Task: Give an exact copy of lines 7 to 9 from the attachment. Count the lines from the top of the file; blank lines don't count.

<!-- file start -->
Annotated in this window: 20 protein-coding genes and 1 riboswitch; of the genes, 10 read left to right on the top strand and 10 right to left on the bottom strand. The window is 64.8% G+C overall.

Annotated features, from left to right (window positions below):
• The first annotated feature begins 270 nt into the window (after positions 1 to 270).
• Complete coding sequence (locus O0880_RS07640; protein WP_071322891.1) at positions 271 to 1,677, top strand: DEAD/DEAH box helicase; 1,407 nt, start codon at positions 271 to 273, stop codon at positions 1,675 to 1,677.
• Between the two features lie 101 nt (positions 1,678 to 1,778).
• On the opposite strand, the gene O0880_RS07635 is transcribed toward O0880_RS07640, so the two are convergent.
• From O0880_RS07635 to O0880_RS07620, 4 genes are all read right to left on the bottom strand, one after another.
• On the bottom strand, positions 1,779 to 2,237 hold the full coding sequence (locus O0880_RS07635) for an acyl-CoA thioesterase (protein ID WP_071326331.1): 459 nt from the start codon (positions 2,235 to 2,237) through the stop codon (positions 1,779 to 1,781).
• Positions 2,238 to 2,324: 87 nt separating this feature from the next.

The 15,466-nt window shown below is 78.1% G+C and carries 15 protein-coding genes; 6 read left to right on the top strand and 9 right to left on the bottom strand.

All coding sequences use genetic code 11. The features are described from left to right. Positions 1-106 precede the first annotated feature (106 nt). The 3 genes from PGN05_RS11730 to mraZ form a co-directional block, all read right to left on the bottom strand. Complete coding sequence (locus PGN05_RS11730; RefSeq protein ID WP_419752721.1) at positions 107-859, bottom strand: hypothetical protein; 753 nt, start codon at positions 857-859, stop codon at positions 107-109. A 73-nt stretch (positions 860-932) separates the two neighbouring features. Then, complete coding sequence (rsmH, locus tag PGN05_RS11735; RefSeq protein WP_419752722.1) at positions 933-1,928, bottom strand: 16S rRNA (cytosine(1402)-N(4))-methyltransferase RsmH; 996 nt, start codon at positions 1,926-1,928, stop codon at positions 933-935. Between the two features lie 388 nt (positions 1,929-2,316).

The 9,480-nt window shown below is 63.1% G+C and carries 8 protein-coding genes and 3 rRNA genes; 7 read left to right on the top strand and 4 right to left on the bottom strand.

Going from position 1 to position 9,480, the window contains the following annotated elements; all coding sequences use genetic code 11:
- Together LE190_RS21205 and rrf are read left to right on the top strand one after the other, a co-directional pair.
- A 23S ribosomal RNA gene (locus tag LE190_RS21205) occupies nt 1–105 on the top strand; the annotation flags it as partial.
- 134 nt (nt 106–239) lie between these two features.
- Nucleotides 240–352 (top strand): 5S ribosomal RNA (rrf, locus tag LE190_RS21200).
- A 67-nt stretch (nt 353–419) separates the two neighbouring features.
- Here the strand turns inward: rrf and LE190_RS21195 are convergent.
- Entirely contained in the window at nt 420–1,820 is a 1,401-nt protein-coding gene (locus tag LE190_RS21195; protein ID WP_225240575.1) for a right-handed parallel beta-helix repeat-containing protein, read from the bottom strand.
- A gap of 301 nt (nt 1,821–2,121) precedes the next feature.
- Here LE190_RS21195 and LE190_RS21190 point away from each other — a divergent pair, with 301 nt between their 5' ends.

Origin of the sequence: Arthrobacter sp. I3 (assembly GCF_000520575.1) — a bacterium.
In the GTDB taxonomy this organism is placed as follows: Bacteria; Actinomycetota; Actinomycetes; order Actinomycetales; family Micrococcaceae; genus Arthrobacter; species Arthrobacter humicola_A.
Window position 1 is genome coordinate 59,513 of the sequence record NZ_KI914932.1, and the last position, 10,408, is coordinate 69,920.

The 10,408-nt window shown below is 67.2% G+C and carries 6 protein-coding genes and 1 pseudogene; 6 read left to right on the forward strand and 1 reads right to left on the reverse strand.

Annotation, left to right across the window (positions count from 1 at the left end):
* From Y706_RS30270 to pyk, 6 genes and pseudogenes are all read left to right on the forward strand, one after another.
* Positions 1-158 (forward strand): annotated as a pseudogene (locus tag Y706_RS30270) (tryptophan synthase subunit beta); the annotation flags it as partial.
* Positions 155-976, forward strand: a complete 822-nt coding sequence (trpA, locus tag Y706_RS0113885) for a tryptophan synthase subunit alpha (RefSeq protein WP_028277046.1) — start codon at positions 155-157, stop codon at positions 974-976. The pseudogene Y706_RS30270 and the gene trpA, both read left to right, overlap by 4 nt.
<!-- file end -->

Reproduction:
• From O0880_RS07635 to O0880_RS07620, 4 genes are all read right to left on the bottom strand, one after another.
• On the bottom strand, positions 1,779 to 2,237 hold the full coding sequence (locus O0880_RS07635) for an acyl-CoA thioesterase (protein ID WP_071326331.1): 459 nt from the start codon (positions 2,235 to 2,237) through the stop codon (positions 1,779 to 1,781).
• Positions 2,238 to 2,324: 87 nt separating this feature from the next.